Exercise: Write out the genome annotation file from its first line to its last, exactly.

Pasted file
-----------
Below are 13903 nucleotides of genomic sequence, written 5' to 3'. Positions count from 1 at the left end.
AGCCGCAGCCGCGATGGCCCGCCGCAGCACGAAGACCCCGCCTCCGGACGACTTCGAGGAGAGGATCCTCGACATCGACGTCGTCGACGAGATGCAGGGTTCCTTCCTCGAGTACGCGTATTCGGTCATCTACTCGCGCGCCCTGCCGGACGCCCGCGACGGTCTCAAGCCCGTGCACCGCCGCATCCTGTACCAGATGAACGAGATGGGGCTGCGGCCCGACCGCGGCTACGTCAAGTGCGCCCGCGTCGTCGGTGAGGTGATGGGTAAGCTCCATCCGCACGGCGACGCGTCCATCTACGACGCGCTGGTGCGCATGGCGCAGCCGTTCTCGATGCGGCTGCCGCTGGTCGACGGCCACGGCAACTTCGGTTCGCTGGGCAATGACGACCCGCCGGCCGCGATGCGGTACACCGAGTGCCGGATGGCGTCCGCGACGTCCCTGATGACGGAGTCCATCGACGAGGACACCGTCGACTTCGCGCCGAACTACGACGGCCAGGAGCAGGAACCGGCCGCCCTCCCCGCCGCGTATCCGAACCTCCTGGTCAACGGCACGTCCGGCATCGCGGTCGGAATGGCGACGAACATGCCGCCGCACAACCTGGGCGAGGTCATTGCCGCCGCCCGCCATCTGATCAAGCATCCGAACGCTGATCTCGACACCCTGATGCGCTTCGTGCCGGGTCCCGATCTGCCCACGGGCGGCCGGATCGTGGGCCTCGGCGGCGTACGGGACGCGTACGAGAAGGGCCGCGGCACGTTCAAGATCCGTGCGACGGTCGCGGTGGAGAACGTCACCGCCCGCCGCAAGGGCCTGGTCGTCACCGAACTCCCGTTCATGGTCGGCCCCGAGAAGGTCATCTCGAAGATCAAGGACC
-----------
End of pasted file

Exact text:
Below are 13903 nucleotides of genomic sequence, written 5' to 3'. Positions count from 1 at the left end.
AGCCGCAGCCGCGATGGCCCGCCGCAGCACGAAGACCCCGCCTCCGGACGACTTCGAGGAGAGGATCCTCGACATCGACGTCGTCGACGAGATGCAGGGTTCCTTCCTCGAGTACGCGTATTCGGTCATCTACTCGCGCGCCCTGCCGGACGCCCGCGACGGTCTCAAGCCCGTGCACCGCCGCATCCTGTACCAGATGAACGAGATGGGGCTGCGGCCCGACCGCGGCTACGTCAAGTGCGCCCGCGTCGTCGGTGAGGTGATGGGTAAGCTCCATCCGCACGGCGACGCGTCCATCTACGACGCGCTGGTGCGCATGGCGCAGCCGTTCTCGATGCGGCTGCCGCTGGTCGACGGCCACGGCAACTTCGGTTCGCTGGGCAATGACGACCCGCCGGCCGCGATGCGGTACACCGAGTGCCGGATGGCGTCCGCGACGTCCCTGATGACGGAGTCCATCGACGAGGACACCGTCGACTTCGCGCCGAACTACGACGGCCAGGAGCAGGAACCGGCCGCCCTCCCCGCCGCGTATCCGAACCTCCTGGTCAACGGCACGTCCGGCATCGCGGTCGGAATGGCGACGAACATGCCGCCGCACAACCTGGGCGAGGTCATTGCCGCCGCCCGCCATCTGATCAAGCATCCGAACGCTGATCTCGACACCCTGATGCGCTTCGTGCCGGGTCCCGATCTGCCCACGGGCGGCCGGATCGTGGGCCTCGGCGGCGTACGGGACGCGTACGAGAAGGGCCGCGGCACGTTCAAGATCCGTGCGACGGTCGCGGTGGAGAACGTCACCGCCCGCCGCAAGGGCCTGGTCGTCACCGAACTCCCGTTCATGGTCGGCCCCGAGAAGGTCATCTCGAAGATCAAGGACC